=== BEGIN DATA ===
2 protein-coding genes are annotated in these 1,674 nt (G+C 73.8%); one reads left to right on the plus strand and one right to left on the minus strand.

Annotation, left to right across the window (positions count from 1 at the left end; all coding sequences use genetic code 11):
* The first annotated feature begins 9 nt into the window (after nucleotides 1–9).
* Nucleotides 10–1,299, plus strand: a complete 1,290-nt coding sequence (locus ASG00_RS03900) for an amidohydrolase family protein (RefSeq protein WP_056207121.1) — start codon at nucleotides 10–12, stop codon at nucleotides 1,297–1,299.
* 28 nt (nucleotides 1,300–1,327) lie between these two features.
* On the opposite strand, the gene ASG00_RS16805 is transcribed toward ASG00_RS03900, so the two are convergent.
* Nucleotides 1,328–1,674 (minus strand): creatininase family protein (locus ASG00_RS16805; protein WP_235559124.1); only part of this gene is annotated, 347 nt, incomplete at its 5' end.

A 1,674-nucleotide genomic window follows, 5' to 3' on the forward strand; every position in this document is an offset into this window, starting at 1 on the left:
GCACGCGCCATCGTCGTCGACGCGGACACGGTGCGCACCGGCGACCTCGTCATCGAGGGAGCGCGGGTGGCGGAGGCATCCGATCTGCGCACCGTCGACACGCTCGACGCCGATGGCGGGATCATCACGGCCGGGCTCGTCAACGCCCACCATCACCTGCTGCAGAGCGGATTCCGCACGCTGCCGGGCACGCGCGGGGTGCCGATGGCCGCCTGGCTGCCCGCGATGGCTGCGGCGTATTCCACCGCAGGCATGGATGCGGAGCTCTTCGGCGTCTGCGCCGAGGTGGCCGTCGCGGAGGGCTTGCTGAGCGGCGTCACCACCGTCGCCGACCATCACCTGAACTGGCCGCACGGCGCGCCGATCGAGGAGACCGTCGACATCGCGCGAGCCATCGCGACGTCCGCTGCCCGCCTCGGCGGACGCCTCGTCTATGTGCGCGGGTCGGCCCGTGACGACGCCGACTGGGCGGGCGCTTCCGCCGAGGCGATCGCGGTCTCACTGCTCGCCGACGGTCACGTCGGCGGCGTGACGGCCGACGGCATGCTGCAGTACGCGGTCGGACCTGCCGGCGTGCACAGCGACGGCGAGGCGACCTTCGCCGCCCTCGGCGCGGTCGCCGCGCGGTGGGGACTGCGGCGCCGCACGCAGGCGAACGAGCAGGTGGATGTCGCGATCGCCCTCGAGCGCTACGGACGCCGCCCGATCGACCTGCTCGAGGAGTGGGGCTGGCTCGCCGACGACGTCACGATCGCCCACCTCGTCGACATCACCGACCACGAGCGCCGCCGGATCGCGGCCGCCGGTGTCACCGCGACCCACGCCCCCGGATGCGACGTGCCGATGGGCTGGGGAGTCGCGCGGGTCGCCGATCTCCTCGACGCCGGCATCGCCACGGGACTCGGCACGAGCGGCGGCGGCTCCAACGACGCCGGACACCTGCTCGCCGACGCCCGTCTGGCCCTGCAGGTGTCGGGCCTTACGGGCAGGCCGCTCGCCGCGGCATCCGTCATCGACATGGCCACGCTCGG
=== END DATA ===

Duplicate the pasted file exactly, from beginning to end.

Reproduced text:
2 protein-coding genes are annotated in these 1,674 nt (G+C 73.8%); one reads left to right on the plus strand and one right to left on the minus strand.

Annotation, left to right across the window (positions count from 1 at the left end; all coding sequences use genetic code 11):
* The first annotated feature begins 9 nt into the window (after nucleotides 1–9).
* Nucleotides 10–1,299, plus strand: a complete 1,290-nt coding sequence (locus ASG00_RS03900) for an amidohydrolase family protein (RefSeq protein WP_056207121.1) — start codon at nucleotides 10–12, stop codon at nucleotides 1,297–1,299.
* 28 nt (nucleotides 1,300–1,327) lie between these two features.
* On the opposite strand, the gene ASG00_RS16805 is transcribed toward ASG00_RS03900, so the two are convergent.
* Nucleotides 1,328–1,674 (minus strand): creatininase family protein (locus ASG00_RS16805; protein WP_235559124.1); only part of this gene is annotated, 347 nt, incomplete at its 5' end.

A 1,674-nucleotide genomic window follows, 5' to 3' on the forward strand; every position in this document is an offset into this window, starting at 1 on the left:
GCACGCGCCATCGTCGTCGACGCGGACACGGTGCGCACCGGCGACCTCGTCATCGAGGGAGCGCGGGTGGCGGAGGCATCCGATCTGCGCACCGTCGACACGCTCGACGCCGATGGCGGGATCATCACGGCCGGGCTCGTCAACGCCCACCATCACCTGCTGCAGAGCGGATTCCGCACGCTGCCGGGCACGCGCGGGGTGCCGATGGCCGCCTGGCTGCCCGCGATGGCTGCGGCGTATTCCACCGCAGGCATGGATGCGGAGCTCTTCGGCGTCTGCGCCGAGGTGGCCGTCGCGGAGGGCTTGCTGAGCGGCGTCACCACCGTCGCCGACCATCACCTGAACTGGCCGCACGGCGCGCCGATCGAGGAGACCGTCGACATCGCGCGAGCCATCGCGACGTCCGCTGCCCGCCTCGGCGGACGCCTCGTCTATGTGCGCGGGTCGGCCCGTGACGACGCCGACTGGGCGGGCGCTTCCGCCGAGGCGATCGCGGTCTCACTGCTCGCCGACGGTCACGTCGGCGGCGTGACGGCCGACGGCATGCTGCAGTACGCGGTCGGACCTGCCGGCGTGCACAGCGACGGCGAGGCGACCTTCGCCGCCCTCGGCGCGGTCGCCGCGCGGTGGGGACTGCGGCGCCGCACGCAGGCGAACGAGCAGGTGGATGTCGCGATCGCCCTCGAGCGCTACGGACGCCGCCCGATCGACCTGCTCGAGGAGTGGGGCTGGCTCGCCGACGACGTCACGATCGCCCACCTCGTCGACATCACCGACCACGAGCGCCGCCGGATCGCGGCCGCCGGTGTCACCGCGACCCACGCCCCCGGATGCGACGTGCCGATGGGCTGGGGAGTCGCGCGGGTCGCCGATCTCCTCGACGCCGGCATCGCCACGGGACTCGGCACGAGCGGCGGCGGCTCCAACGACGCCGGACACCTGCTCGCCGACGCCCGTCTGGCCCTGCAGGTGTCGGGCCTTACGGGCAGGCCGCTCGCCGCGGCATCCGTCATCGACATGGCCACGCTCGG